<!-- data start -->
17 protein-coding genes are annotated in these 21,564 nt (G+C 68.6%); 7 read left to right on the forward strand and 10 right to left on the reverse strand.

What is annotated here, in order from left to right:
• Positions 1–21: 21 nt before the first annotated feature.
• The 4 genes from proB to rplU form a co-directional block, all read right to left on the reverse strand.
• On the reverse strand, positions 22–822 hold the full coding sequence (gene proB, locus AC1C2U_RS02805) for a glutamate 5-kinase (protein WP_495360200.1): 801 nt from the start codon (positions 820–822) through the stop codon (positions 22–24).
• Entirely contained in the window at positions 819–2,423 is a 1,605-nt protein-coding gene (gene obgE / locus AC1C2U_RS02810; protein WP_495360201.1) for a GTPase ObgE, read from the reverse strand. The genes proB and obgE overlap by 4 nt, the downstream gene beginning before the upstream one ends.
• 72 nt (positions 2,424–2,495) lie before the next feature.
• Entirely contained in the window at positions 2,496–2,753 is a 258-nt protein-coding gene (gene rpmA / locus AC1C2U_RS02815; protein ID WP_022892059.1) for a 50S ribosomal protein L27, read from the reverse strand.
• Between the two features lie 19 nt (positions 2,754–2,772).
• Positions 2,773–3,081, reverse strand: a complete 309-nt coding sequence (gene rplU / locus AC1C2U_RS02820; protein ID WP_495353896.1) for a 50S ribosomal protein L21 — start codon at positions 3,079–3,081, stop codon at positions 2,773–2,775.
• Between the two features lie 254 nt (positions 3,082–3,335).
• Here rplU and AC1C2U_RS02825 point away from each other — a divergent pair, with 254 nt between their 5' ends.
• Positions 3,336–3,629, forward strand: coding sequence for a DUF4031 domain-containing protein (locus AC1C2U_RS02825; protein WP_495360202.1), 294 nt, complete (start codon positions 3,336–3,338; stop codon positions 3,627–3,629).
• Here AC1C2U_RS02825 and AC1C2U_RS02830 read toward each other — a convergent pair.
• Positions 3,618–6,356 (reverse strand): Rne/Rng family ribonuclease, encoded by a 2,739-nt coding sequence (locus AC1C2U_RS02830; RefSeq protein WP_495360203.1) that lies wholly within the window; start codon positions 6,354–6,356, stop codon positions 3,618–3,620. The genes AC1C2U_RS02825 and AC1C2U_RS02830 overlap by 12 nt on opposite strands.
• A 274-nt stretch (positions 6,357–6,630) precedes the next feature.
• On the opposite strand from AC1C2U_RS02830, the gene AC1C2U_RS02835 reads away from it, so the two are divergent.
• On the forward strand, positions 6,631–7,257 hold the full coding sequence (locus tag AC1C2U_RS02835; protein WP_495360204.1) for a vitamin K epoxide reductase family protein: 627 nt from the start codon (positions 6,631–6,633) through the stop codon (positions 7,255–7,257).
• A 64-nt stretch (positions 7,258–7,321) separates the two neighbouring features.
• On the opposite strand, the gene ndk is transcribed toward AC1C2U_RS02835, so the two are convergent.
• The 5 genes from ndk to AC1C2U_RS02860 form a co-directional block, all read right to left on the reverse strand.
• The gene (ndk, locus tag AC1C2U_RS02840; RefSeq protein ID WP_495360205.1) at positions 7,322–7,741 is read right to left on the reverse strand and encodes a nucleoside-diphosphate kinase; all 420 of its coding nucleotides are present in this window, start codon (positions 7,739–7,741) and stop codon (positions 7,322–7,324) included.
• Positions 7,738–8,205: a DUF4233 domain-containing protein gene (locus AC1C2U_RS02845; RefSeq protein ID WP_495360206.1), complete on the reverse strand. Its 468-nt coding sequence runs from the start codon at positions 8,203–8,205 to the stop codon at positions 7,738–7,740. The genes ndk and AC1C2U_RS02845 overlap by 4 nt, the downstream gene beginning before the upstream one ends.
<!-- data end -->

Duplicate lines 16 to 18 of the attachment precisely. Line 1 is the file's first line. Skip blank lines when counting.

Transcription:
• A 274-nt stretch (positions 6,357–6,630) precedes the next feature.
• On the opposite strand from AC1C2U_RS02830, the gene AC1C2U_RS02835 reads away from it, so the two are divergent.
• On the forward strand, positions 6,631–7,257 hold the full coding sequence (locus tag AC1C2U_RS02835; protein WP_495360204.1) for a vitamin K epoxide reductase family protein: 627 nt from the start codon (positions 6,631–6,633) through the stop codon (positions 7,255–7,257).